For pending applications and issued registrations that do not comply with this new policy, the Office recommends that corrective action be taken. Such action includes contacting the Office to correct a pending application or filing an application for a Supplementary Registration to correct an issued registration. Applicants who fail to update the public record after obtaining a registration for material generated by AI risk losing the benefits of the registration.
The Copyright Office may issue additional guidance in the future related to registration or other copyright issues implicated by AI technology.
The European Union’s (EU) AI Act moved ahead with a new Copyright transparency requirement for AI.
Two years ago, the EU proposed a draft of the AI Act, which aims to introduce a common regulatory and legal framework for all types of AI applications in all sectors outside of the military. Recently, the draft of the AI Act moved to the next stage of debate, the trilogue, where the EU lawmakers and member states will debate the final details of the bill.
The AI Act classifies AI applications by risk and regulates them accordingly, with low-risk applications not regulated, medium and high-risk applications requiring compulsory conformity assessment, and some critical applications already under existing EU law requiring conformity assessment under AI Act requirements. The proposal prohibits certain types of applications, including remote biometric recognition, subliminally manipulating persons, exploiting vulnerabilities of certain groups in a harmful way, and social credit scoring. The AI Act proposes the introduction of a European Artificial Intelligence Board to ensure the regulation is respected. The Act uses the New Legislative Framework to regulate the entry to the EU internal market and requires conformity assessment, either through self-assessment or third-party assessment.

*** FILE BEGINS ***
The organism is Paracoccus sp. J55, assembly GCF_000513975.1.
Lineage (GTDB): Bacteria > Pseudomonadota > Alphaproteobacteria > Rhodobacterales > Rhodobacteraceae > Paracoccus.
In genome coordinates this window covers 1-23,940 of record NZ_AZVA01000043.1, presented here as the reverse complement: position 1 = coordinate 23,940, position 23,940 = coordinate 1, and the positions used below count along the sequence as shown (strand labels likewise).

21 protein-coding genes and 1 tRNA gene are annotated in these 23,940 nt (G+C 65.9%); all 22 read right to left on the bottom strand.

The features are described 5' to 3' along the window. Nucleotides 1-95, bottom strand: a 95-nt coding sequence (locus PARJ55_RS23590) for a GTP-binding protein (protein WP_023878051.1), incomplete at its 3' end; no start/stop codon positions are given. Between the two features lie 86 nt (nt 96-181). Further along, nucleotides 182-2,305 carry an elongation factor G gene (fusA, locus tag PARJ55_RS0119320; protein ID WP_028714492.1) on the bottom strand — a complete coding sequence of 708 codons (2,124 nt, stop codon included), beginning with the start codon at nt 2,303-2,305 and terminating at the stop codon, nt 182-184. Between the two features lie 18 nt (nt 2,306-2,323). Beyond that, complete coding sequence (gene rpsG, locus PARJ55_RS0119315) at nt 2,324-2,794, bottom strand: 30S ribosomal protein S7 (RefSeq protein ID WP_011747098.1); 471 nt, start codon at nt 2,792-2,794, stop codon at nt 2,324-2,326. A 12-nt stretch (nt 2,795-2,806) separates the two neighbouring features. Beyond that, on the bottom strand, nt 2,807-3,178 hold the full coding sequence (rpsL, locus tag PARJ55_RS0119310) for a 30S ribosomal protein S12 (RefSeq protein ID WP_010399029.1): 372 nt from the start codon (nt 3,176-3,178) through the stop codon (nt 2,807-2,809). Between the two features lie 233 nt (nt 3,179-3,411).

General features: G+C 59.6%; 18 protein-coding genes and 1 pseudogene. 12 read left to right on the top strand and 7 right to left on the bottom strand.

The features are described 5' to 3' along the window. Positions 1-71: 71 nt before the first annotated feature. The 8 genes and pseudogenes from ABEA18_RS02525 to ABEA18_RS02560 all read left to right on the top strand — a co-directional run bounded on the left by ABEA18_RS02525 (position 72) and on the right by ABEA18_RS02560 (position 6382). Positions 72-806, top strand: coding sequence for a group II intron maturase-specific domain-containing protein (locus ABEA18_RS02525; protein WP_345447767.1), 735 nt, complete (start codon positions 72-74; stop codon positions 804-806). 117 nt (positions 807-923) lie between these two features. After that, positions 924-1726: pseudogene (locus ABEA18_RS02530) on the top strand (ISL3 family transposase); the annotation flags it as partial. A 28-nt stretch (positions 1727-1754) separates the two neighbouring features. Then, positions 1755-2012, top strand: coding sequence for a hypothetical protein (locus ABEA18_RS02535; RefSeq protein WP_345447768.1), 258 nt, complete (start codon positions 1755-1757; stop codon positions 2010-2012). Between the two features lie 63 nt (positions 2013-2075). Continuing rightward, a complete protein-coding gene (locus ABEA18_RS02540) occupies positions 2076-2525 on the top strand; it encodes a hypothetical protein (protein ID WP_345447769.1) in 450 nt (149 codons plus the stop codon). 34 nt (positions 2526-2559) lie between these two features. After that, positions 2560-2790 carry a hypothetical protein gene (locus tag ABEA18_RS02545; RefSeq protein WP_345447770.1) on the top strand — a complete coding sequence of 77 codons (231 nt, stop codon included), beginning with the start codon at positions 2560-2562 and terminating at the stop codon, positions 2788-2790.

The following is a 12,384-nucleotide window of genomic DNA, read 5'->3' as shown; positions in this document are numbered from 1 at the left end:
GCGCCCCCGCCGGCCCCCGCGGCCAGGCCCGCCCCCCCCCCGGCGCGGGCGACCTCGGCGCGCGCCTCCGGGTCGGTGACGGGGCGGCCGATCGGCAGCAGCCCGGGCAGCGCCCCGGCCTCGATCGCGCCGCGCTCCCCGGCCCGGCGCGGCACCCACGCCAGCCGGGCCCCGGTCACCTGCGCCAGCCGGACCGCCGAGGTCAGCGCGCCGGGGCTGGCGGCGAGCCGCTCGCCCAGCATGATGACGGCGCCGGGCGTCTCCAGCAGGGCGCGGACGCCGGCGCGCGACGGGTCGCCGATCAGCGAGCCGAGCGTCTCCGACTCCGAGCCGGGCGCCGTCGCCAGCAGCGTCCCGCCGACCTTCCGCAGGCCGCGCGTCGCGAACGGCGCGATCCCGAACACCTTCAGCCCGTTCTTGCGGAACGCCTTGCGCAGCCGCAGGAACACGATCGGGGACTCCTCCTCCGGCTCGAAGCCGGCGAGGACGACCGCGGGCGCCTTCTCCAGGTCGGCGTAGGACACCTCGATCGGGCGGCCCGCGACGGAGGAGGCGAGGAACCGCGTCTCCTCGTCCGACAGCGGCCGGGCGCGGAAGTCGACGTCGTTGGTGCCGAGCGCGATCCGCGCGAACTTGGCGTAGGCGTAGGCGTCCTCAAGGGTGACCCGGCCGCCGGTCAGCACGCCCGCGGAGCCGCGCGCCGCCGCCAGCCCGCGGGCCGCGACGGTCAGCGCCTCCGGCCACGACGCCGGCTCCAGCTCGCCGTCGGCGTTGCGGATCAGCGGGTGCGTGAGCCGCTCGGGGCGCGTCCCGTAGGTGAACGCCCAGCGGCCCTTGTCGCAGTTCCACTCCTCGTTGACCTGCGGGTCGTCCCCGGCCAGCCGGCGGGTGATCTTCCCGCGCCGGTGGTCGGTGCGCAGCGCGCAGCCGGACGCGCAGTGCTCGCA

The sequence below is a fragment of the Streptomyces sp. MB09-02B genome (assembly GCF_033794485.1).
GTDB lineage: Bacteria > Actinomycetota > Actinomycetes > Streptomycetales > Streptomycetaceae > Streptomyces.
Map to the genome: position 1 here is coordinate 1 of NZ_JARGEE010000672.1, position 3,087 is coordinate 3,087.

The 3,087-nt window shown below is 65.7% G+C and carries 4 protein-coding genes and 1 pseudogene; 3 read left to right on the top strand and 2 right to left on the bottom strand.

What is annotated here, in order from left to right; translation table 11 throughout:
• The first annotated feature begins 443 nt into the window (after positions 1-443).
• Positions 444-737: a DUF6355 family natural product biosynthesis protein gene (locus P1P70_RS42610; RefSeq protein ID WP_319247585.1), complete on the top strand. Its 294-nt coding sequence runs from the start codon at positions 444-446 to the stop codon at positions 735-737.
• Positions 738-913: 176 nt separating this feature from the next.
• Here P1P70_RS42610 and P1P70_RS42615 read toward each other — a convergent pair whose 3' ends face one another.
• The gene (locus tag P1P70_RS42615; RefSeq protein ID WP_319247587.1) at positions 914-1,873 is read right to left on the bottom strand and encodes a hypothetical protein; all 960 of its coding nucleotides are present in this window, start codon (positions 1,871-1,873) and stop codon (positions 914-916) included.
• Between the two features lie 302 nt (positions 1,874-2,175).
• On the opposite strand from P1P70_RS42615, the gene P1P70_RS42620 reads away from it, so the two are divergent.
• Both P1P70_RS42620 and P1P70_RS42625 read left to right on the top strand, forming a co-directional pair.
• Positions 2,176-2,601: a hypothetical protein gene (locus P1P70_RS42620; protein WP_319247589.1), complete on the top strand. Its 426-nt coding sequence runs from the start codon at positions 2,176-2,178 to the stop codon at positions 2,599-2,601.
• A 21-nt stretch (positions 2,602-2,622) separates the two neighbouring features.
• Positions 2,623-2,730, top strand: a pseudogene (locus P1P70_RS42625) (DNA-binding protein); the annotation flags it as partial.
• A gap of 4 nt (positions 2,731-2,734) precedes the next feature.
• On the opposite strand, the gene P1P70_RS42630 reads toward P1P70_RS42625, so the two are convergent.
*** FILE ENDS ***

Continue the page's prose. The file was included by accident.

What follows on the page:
A new proposed provision included banning copyrighted material being used to train generative AI like ChatGPT. However, to keep the EU on the frontier of regulating AI technology, a transparency requirement was added to require operators of AI platforms to disclose the copyrighted materials that have been used to train their AI systems.
OpenAI (ChatGPT) meets the EU’s data protection requirements.
In March, Italian authorities took the precautionary measure of blocking the use of ChatGPT. Data regulators in France, Germany, Ireland, and Canada also began investigating how the OpenAI system collects and uses data. These actions were taken due to concerns about potential privacy violations and the indiscriminate scraping of content from the internet, including personal data, without proper consent.
China introduces draft regulations for AI products.
China has released draft regulations for the regulation of AI products, requiring Chinese tech companies to register generative AI products with the country’s cyberspace agency and submit them to a security assessment before release. Companies will be responsible for the “legitimacy of the source of pre-training data” to ensure that content reflects the “core value of socialism.” Companies are also required to ensure AI does not call for the “subversion of state power” or the overthrow of the ruling Chinese Communist Party, among other restrictions. The rules come as part of a broader regulatory crackdown on China’s tech industry.
China has previously regulated AI through the Personal Information Protection Law, Cybersecurity Law, and Data Security Law, as well as local policies such as the Regulations for the Promotion of the AI Industry in the Shanghai Municipality and Shenzhen Special Economic Zone.